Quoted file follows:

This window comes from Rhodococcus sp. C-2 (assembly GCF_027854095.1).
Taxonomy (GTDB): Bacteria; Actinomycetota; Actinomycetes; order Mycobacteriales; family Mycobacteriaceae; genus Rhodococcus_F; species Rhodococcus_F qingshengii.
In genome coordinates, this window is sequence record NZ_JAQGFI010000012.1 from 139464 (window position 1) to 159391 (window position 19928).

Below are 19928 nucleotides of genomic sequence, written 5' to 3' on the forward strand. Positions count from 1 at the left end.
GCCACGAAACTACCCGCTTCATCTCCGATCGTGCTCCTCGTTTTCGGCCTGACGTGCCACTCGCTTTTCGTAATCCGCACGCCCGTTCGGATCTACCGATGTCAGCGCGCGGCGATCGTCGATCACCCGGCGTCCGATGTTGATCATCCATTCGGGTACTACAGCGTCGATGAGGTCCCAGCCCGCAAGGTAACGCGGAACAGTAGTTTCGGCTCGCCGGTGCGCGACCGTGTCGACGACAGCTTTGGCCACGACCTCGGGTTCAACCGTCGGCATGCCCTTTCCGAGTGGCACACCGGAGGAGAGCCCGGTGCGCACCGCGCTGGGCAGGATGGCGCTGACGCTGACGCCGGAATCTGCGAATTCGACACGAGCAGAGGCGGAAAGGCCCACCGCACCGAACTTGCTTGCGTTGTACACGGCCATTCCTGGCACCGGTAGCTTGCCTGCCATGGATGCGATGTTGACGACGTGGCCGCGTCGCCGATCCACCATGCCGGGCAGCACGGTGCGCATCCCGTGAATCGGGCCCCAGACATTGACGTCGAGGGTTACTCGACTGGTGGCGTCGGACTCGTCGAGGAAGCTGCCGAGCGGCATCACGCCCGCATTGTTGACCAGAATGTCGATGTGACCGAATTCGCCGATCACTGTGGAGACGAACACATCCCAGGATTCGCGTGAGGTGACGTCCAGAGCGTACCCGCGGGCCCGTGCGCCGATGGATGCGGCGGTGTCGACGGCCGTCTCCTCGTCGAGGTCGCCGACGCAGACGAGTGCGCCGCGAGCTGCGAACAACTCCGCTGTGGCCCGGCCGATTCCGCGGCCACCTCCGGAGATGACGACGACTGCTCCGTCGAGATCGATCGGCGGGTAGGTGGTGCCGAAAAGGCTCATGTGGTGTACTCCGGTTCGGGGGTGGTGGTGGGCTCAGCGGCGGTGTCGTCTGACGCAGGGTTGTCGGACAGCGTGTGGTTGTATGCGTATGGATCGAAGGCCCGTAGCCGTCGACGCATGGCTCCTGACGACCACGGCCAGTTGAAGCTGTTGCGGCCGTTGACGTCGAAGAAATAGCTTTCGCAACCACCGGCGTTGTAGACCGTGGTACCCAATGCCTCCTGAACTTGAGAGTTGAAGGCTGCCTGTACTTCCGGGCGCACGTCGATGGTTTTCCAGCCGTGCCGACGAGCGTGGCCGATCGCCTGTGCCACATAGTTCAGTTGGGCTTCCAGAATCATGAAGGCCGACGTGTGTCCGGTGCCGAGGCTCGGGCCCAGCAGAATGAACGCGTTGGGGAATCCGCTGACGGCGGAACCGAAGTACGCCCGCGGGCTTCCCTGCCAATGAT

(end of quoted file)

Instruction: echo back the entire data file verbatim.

This window comes from Rhodococcus sp. C-2 (assembly GCF_027854095.1).
Taxonomy (GTDB): Bacteria; Actinomycetota; Actinomycetes; order Mycobacteriales; family Mycobacteriaceae; genus Rhodococcus_F; species Rhodococcus_F qingshengii.
In genome coordinates, this window is sequence record NZ_JAQGFI010000012.1 from 139464 (window position 1) to 159391 (window position 19928).

Below are 19928 nucleotides of genomic sequence, written 5' to 3' on the forward strand. Positions count from 1 at the left end.
GCCACGAAACTACCCGCTTCATCTCCGATCGTGCTCCTCGTTTTCGGCCTGACGTGCCACTCGCTTTTCGTAATCCGCACGCCCGTTCGGATCTACCGATGTCAGCGCGCGGCGATCGTCGATCACCCGGCGTCCGATGTTGATCATCCATTCGGGTACTACAGCGTCGATGAGGTCCCAGCCCGCAAGGTAACGCGGAACAGTAGTTTCGGCTCGCCGGTGCGCGACCGTGTCGACGACAGCTTTGGCCACGACCTCGGGTTCAACCGTCGGCATGCCCTTTCCGAGTGGCACACCGGAGGAGAGCCCGGTGCGCACCGCGCTGGGCAGGATGGCGCTGACGCTGACGCCGGAATCTGCGAATTCGACACGAGCAGAGGCGGAAAGGCCCACCGCACCGAACTTGCTTGCGTTGTACACGGCCATTCCTGGCACCGGTAGCTTGCCTGCCATGGATGCGATGTTGACGACGTGGCCGCGTCGCCGATCCACCATGCCGGGCAGCACGGTGCGCATCCCGTGAATCGGGCCCCAGACATTGACGTCGAGGGTTACTCGACTGGTGGCGTCGGACTCGTCGAGGAAGCTGCCGAGCGGCATCACGCCCGCATTGTTGACCAGAATGTCGATGTGACCGAATTCGCCGATCACTGTGGAGACGAACACATCCCAGGATTCGCGTGAGGTGACGTCCAGAGCGTACCCGCGGGCCCGTGCGCCGATGGATGCGGCGGTGTCGACGGCCGTCTCCTCGTCGAGGTCGCCGACGCAGACGAGTGCGCCGCGAGCTGCGAACAACTCCGCTGTGGCCCGGCCGATTCCGCGGCCACCTCCGGAGATGACGACGACTGCTCCGTCGAGATCGATCGGCGGGTAGGTGGTGCCGAAAAGGCTCATGTGGTGTACTCCGGTTCGGGGGTGGTGGTGGGCTCAGCGGCGGTGTCGTCTGACGCAGGGTTGTCGGACAGCGTGTGGTTGTATGCGTATGGATCGAAGGCCCGTAGCCGTCGACGCATGGCTCCTGACGACCACGGCCAGTTGAAGCTGTTGCGGCCGTTGACGTCGAAGAAATAGCTTTCGCAACCACCGGCGTTGTAGACCGTGGTACCCAATGCCTCCTGAACTTGAGAGTTGAAGGCTGCCTGTACTTCCGGGCGCACGTCGATGGTTTTCCAGCCGTGCCGACGAGCGTGGCCGATCGCCTGTGCCACATAGTTCAGTTGGGCTTCCAGAATCATGAAGGCCGACGTGTGTCCGGTGCCGAGGCTCGGGCCCAGCAGAATGAACGCGTTGGGGAATCCGCTGACGGCGGAACCGAAGTACGCCCGCGGGCTTCCCTGCCAATGAT